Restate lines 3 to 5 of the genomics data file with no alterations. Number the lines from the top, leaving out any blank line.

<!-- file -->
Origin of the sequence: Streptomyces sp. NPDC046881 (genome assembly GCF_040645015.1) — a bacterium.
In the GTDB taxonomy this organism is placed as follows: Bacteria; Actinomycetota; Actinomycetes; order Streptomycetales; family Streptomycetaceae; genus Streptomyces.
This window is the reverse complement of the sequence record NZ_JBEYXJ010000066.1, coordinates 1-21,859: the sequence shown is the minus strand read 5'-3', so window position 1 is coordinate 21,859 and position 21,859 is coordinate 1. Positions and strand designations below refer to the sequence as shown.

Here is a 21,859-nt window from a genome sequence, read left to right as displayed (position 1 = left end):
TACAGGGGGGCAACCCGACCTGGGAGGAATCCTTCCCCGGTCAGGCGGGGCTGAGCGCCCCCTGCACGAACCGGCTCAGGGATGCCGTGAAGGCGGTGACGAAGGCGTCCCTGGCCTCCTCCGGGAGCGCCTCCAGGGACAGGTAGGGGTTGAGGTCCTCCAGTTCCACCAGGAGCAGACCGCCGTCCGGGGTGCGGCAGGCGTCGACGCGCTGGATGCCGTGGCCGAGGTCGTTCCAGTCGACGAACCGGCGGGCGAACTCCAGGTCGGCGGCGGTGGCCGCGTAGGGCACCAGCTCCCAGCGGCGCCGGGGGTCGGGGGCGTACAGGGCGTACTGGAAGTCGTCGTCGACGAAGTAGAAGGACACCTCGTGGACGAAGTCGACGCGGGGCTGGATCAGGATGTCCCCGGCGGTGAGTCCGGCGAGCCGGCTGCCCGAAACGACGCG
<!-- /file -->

This window is the reverse complement of the sequence record NZ_JBEYXJ010000066.1, coordinates 1-21,859: the sequence shown is the minus strand read 5'-3', so window position 1 is coordinate 21,859 and position 21,859 is coordinate 1. Positions and strand designations below refer to the sequence as shown.

Here is a 21,859-nt window from a genome sequence, read left to right as displayed (position 1 = left end):
TACAGGGGGGCAACCCGACCTGGGAGGAATCCTTCCCCGGTCAGGCGGGGCTGAGCGCCCCCTGCACGAACCGGCTCAGGGATGCCGTGAAGGCGGTGACGAAGGCGTCCCTGGCCTCCTCCGGGAGCGCCTCCAGGGACAGGTAGGGGTTGAGGTCCTCCAGTTCCACCAGGAGCAGACCGCCGTCCGGGGTGCGGCAGGCGTCGACGCGCTGGATGCCGTGGCCGAGGTCGTTCCAGTCGACGAACCGGCGGGCGAACTCCAGGTCGGCGGCGGTGGCCGCGTAGGGCACCAGCTCCCAGCGGCGCCGGGGGTCGGGGGCGTACAGGGCGTACTGGAAGTCGTCGTCGACGAAGTAGAAGGACACCTCGTGGACGAAGTCGACGCGGGGCTGGATCAGGATGTCCCCGGCGGTGAGTCCGGCGAGCCGGCTGCCCGAAACGACGCG